Morty was a fellow student of my father, the writer, Edward Wallant, who he mentions in the book as being a supportive friend at Pratt. My Father was so moved by all the stories Morty shared, he wrote his own fictionalized reaction to the camps and survival in The Pawnbroker.

This book goes beyond the harrowing events of the camps to the idea that his art saved him then and helped him to survive there and after the war. Morty was always an artist. His friends at Pratt encouraged him to set it all down and finally he has.
Winawel
An extremely interesting book about survival during the holocaust.
Anarus
Excellent excellent book of a young man experiences surviving Nazi concentration camps.
Darkshaper
I was completely engulfed in this story of one man who endured the Nazi annihilation of human beings. I am so glad to have read this survivor's record. Intimate.
Mightdragon
This book contains the very real story of an artist's heartache and survival as a Jewish believer through WWII. I was amazed to read how various engagements involving the author's creativity kept him (and several of those around him) alive throughout the war. It is written with so much detail that the second-hand trauma of this book is hauntingly real.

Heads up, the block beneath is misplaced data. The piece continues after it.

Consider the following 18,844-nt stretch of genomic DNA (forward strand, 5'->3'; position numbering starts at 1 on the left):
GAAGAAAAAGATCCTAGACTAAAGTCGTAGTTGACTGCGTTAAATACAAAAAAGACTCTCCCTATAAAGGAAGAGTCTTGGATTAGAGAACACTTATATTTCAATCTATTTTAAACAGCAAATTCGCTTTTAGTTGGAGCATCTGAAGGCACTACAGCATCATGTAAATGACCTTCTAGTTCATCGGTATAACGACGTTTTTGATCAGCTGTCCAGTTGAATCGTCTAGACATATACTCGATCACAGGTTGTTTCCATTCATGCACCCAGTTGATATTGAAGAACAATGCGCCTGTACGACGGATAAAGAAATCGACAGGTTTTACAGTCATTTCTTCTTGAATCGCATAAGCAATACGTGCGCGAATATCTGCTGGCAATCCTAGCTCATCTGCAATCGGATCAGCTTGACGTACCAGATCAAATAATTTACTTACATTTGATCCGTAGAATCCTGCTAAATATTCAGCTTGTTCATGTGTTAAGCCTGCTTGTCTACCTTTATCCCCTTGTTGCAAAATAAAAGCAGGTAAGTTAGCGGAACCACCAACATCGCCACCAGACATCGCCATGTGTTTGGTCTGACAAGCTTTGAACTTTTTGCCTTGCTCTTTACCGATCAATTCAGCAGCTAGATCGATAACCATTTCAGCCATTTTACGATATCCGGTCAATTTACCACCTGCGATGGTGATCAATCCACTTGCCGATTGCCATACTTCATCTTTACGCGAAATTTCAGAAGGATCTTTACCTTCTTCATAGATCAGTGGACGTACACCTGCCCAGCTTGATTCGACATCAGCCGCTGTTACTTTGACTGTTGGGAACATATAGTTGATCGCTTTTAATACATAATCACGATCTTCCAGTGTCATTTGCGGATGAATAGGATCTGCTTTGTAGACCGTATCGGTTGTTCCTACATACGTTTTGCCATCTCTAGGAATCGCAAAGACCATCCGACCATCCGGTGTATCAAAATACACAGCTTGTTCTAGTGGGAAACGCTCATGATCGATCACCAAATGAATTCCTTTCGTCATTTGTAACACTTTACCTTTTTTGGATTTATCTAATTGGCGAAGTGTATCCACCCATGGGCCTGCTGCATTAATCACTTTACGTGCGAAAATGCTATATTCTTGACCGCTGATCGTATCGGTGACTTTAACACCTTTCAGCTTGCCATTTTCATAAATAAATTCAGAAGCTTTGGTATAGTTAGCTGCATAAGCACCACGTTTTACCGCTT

I am certain this story is honest and told exactly as the writer experienced it. In that way I feel bad for giving it 4 stars; I love and cherish honest stories. What more could I ask for? I am grateful for the book in that I hope people read it and are horrified to the point genocide will not be forgotten or repeated. I will eventually encourage my own children and grandchildren to read the book by keeping it in my library.

So why did I give this book only four stars? Probably because I recently read Viktor Frankl's book Man's Search for Meaning, which appeals more to the therapist in me and left me quite certain I could find beauty and growth in even the darkest places. a Brush with Death leaves me sad. Perhaps I just wish there were more to this book...the story of life after all the trauma. Did Wyszogrod heal? How/What healed him? Did he go on to find meaning in why he survived while others did not? Is he still alive? How/why did he come to write the book? How does he think we could prevent these things,etc. Perhaps my sadness is because I do not know much of what occured for Wyszogrod after the war (I know quite a bit about Frankl). I am glad this book was written...and I hope the rest of life was good to Wyszogrod.